First, the individual income tax would be greatly simplified through a flat taxAn income tax is referred to as a “flat tax” when all taxable income is subject to the same tax rate, regardless of income level or assets. of 20 percent and the elimination of most tax preferences. The income tax would apply equally to wages, interest, and capital gains, while exempting dividend income. In Estonia, the system allows taxpayers to file their taxes in about 5 minutes. The reform would save U.S. taxpayers tens of billions of dollars in compliance costs and reduce marginal tax rateThe marginal tax rate is the amount of additional tax paid for every additional dollar earned as income. The average tax rate is the total tax paid divided by total income earned. A 10 percent marginal tax rate means that 10 cents of every next dollar earned would be taken as tax. s on work, saving, and investment.
Second, the reform would replace our current complicated system of business taxes with a distributed profits taxA distributed profits tax is a business-level tax levied on companies when they distribute profits to shareholders, including through dividends and net share repurchases (stock buybacks). of 20 percent that applies to dividends and stock buybacks. To avoid double taxation, dividends received by shareholders are exempt from individual income tax. The distributed profits tax would apply equally to corporate and pass-through businessA pass-through business is a sole proprietorship, partnership, or S corporation that is not subject to the corporate income tax; instead, this business reports its income on the individual income tax returns of the owners and is taxed at individual income tax rates. profits, which under current law are subject to individual income tax. The reform benefits all businesses by exempting retained earnings and greatly reducing the double taxation, complexity, and uncertainty inherent in our current method of taxing business income.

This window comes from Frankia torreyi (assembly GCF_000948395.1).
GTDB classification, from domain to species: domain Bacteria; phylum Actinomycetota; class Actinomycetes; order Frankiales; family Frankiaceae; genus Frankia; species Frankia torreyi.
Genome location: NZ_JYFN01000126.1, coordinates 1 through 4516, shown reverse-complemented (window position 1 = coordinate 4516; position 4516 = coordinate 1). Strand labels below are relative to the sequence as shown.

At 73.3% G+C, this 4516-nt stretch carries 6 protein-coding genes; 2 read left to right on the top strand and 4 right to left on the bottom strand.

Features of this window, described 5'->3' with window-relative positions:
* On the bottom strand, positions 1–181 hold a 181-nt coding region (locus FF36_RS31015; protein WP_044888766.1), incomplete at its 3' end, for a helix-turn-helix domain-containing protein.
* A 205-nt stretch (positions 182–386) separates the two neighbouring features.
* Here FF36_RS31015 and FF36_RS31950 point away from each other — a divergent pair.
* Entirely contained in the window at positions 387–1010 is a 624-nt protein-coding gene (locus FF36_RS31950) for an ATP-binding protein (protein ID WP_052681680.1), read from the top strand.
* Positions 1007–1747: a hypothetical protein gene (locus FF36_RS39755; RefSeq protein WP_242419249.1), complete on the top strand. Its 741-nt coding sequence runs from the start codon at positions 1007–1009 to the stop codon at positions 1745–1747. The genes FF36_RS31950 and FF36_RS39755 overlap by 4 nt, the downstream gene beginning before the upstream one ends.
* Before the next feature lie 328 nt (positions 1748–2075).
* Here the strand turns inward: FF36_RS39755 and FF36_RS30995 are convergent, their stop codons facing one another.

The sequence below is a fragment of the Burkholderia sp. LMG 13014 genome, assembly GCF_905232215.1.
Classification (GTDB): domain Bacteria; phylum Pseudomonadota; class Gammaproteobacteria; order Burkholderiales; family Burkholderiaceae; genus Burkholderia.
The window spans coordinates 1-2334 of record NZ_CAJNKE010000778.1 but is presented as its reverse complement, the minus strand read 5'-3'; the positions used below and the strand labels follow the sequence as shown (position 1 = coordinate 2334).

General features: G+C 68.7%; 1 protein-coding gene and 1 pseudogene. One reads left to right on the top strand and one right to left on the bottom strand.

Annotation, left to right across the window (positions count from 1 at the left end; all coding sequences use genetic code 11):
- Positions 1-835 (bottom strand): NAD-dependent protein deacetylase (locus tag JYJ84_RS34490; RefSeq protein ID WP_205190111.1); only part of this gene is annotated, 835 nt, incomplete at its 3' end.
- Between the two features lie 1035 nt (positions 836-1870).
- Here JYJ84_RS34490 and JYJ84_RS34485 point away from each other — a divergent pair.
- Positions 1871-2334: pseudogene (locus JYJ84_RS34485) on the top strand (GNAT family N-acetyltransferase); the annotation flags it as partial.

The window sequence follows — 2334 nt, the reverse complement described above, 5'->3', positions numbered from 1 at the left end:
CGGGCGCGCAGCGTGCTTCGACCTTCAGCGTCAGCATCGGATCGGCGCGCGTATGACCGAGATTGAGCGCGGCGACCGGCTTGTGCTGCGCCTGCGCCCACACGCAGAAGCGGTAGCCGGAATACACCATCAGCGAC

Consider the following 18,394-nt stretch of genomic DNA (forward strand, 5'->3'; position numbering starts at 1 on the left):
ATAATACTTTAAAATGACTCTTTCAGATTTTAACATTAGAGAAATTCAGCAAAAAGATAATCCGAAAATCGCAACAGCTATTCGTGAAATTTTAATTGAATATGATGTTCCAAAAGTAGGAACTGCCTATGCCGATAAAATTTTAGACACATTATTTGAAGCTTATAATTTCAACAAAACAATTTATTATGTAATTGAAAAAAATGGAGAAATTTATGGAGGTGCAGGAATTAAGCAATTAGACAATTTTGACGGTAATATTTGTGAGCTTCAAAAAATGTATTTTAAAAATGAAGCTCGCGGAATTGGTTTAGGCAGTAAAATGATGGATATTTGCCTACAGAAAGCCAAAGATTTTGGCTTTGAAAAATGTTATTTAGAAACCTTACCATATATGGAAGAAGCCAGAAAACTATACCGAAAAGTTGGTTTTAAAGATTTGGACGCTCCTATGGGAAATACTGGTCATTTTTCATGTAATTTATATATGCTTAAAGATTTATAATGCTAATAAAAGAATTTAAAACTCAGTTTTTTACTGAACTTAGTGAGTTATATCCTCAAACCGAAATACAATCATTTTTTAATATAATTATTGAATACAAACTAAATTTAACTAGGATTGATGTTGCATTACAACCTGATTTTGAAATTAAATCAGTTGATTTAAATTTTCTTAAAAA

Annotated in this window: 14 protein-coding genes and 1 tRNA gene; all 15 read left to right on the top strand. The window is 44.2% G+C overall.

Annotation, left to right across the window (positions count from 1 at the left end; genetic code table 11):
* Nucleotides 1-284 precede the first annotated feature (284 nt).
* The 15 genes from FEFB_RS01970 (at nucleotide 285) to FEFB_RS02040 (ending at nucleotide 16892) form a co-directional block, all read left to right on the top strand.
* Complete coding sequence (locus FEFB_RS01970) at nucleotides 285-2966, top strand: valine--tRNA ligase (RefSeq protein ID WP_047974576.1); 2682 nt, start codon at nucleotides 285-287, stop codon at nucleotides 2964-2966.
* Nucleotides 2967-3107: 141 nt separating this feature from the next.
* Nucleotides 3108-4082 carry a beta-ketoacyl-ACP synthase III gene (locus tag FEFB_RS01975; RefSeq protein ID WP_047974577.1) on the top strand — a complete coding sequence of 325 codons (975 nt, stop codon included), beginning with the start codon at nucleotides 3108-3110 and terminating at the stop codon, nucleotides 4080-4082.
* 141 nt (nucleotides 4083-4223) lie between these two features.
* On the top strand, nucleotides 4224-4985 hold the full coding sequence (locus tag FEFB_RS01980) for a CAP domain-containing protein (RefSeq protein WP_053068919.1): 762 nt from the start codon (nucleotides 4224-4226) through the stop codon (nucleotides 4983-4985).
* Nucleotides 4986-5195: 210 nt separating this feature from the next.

Third, the plan would eliminate the estate tax, removing a tax at death that burdens families with billions of dollars of compliance costs, supports a cottage industry of tax planning, and collects relatively little tax revenue. Instead, inherited assets would be subject to the 20 percent capital gains tax when sold by the heirs, with the deductible basis determined only by the costs they incur.
The whole plan—including the distributed profits tax, flat individual income tax, and reforms to the estate tax—would save U.S. taxpayers more than $100 billion a year in compliance costs, grow long-run GDP by 2.3 percent, and add 1.3 million jobs. It is also revenue neutral, responsibly funding the government at current levels, but in a much more efficient way.
Tax reform should be about increasing fairness. And the way to get there is by reducing complexity and double taxation, not by doubling down on them. The country is facing a serious debt crisis that will be solved not by divisive tax policy proposals, but by common sense reforms that increase transparency, simplicity, and neutrality in the tax code.